Share your story
The central voice for Linux and Open Source security news
Home News Topics Advisories HOWTOs Features Newsletters About Register

Sign up!
EnGarde Community
What is the most important Linux security technology?
Linux Events
Linux User Groups
Link to Us
Security Center
Book Reviews
Security Dictionary
Security Tips
White Papers
Featured Blogs
All About Linux
DanWalsh LiveJournal
Latest Newsletters
Linux Advisory Watch: March 27th, 2015
Linux Security Week: March 23rd, 2015
LinuxSecurity Newsletters
Choose Lists:
About our Newsletters
RSS Feeds
Get the LinuxSecurity news you want faster with RSS
Powered By

Multicast routing

Chapter 8. Multicast routing

FIXME: Editor Vacancy!

The Multicast-HOWTO is ancient (relatively-speaking) and may be inaccurate or misleading in places, for that reason.

Before you can do any multicast routing, you need to configure the Linux kernel to support the type of multicast routing you want to do. This, in turn, requires you to decide what type of multicast routing you expect to be using. There are essentially four "common" types - DVMRP (the Multicast version of the RIP unicast protocol), MOSPF (the same, but for OSPF), PIM-SM ("Protocol Independent Multicasting - Sparse Mode", which assumes that users of any multicast group are spread out, rather than clumped) and PIM-DM (the same, but "Dense Mode", which assumes that there will be significant clumps of users of the same multicast group).

In the Linux kernel, you will notice that these options don't appear. This is because the protocol itself is handled by a routing application, such as Zebra, mrouted, or pimd. However, you still have to have a good idea of which you're going to use, to select the right options in the kernel.

For all multicast routing, you will definitely need to enable "multicasting" and "multicast routing". For DVMRP and MOSPF, this is sufficient. If you are going to use PIM, you must also enable PIMv1 or PIMv2, depending on whether the network you are connecting to uses version 1 or 2 of the PIM protocol.

Once you have all that sorted out, and your new Linux kernel compiled, you will see that the IP protocols listed, at boot time, now include IGMP. This is a protocol for managing multicast groups. At the time of writing, Linux supports IGMP versions 1 and 2 only, although version 3 does exist and has been documented. This doesn't really affect us that much, as IGMPv3 is still new enough that the extra capabilities of IGMPv3 aren't going to be that much use. Because IGMP deals with groups, only the features present in the simplest version of IGMP over the entire group are going to be used. For the most part, that will be IGMPv2, although IGMPv1 is sill going to be encountered.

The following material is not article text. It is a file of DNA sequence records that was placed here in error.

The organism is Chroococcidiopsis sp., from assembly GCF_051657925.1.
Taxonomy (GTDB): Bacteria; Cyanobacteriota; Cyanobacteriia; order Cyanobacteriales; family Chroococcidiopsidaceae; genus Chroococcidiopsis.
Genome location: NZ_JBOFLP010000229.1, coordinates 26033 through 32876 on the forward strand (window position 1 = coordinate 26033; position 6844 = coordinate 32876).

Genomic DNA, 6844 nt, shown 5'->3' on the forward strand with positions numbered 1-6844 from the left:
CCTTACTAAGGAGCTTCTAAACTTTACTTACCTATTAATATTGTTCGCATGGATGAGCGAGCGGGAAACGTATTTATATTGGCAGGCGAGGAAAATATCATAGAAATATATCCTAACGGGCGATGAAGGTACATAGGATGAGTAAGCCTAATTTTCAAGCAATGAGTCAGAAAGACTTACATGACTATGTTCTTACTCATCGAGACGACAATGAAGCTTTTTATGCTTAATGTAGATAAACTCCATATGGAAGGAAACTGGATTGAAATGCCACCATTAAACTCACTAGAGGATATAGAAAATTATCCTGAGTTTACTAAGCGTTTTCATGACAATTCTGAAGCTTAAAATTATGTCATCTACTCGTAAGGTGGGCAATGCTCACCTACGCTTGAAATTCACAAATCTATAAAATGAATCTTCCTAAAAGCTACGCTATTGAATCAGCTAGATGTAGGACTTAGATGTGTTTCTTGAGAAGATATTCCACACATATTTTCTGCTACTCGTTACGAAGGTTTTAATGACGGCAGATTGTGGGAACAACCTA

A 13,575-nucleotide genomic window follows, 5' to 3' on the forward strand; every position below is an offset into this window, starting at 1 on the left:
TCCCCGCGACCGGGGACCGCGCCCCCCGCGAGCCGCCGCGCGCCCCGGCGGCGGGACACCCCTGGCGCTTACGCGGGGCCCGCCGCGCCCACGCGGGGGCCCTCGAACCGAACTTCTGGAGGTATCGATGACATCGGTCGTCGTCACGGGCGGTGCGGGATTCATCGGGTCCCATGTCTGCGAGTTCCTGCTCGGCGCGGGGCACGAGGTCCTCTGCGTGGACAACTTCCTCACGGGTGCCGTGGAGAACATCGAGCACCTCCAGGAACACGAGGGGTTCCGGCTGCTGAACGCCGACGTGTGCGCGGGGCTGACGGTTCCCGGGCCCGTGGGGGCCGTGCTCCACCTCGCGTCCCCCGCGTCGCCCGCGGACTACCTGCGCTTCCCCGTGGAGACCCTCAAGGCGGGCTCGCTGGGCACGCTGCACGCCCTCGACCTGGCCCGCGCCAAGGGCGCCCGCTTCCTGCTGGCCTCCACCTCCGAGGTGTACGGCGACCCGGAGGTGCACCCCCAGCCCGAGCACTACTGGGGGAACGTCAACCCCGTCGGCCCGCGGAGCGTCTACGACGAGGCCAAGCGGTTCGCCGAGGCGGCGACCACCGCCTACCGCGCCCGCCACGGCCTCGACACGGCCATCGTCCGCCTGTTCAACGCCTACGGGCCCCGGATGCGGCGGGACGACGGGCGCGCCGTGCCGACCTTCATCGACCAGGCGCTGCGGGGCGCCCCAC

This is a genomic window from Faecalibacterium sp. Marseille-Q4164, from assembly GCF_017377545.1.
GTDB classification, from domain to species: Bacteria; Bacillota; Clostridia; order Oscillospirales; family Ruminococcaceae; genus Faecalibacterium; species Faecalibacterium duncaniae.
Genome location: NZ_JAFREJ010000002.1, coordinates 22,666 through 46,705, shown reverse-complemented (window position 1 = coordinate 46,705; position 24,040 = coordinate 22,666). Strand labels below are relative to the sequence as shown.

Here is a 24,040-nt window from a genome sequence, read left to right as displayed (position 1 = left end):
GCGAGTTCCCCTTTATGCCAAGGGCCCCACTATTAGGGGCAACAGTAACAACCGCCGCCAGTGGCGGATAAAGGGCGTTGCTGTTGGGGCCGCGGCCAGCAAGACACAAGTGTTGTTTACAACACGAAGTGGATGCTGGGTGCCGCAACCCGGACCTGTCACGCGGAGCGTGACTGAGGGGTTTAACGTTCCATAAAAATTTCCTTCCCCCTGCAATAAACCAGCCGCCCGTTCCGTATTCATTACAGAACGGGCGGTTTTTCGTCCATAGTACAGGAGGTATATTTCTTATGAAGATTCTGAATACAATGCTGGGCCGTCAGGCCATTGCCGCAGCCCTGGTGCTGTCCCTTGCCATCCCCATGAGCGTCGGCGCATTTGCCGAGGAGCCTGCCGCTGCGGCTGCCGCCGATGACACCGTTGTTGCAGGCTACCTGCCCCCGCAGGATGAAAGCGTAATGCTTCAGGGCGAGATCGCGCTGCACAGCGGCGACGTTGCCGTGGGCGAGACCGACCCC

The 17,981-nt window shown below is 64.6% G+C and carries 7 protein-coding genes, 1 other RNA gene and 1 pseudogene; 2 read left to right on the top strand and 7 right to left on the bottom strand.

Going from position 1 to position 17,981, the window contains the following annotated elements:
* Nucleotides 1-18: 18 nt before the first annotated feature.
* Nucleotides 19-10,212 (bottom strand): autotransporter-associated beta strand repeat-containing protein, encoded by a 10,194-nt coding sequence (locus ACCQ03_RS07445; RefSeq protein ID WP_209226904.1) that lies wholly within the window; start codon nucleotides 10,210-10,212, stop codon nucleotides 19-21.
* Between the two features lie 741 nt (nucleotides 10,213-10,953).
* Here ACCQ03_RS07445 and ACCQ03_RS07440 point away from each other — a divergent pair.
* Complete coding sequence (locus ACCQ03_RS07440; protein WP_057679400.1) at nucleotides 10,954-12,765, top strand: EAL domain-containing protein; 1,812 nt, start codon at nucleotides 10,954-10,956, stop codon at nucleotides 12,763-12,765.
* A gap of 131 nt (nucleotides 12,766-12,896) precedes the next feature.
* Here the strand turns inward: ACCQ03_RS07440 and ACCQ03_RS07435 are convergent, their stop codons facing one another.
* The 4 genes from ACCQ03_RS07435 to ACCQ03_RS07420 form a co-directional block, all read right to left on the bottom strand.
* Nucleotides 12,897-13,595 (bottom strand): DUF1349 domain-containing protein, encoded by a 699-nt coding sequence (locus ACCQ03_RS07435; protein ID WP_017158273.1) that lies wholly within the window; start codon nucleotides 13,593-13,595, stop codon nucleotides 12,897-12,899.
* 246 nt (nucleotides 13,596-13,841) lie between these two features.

So far, so good. We've enabled multicasting. Now, we have to tell the Linux kernel to actually do something with it, so we can start routing. This means adding the Multicast virtual network to the router table:

ip route add dev eth0

(Assuming, of course, that you're multicasting over eth0! Substitute the device of your choice, for this.)

Now, tell Linux to forward packets...

echo 1 > /proc/sys/net/ipv4/ip_forward

At this point, you may be wondering if this is ever going to do anything. So, to test our connection, we ping the default group,, to see if anyone is alive. All machines on your LAN with multicasting enabled should respond, but nothing else. You'll notice that none of the machines that respond have an IP address of What a surprise! :) This is a group address (a "broadcast" to subscribers), and all members of the group will respond with their own address, not the group address.

ping -c 2

At this point, you're ready to do actual multicast routing. Well, assuming that you have two networks to route between.

(To Be Continued!)



Latest Features
Peter Smith Releases Linux Network Security Online
Securing a Linux Web Server
Password guessing with Medusa 2.0
Password guessing as an attack vector
Squid and Digest Authentication
Squid and Basic Authentication
Demystifying the Chinese Hacking Industry: Earning 6 Million a Night
Free Online security course (LearnSIA) - A Call for Help
What You Need to Know About Linux Rootkits
Review: A Practical Guide to Fedora and Red Hat Enterprise Linux - Fifth Edition
Yesterday's Edition
Partner Sponsor

Community | HOWTOs | Blogs | Features | Book Reviews | Networking
 Security Projects |  Latest News |  Newsletters |  SELinux |  Privacy |  Home
 Hardening |   About Us |   Advertise |   Legal Notice |   RSS |   Guardian Digital
(c)Copyright 2015 Guardian Digital, Inc. All rights reserved.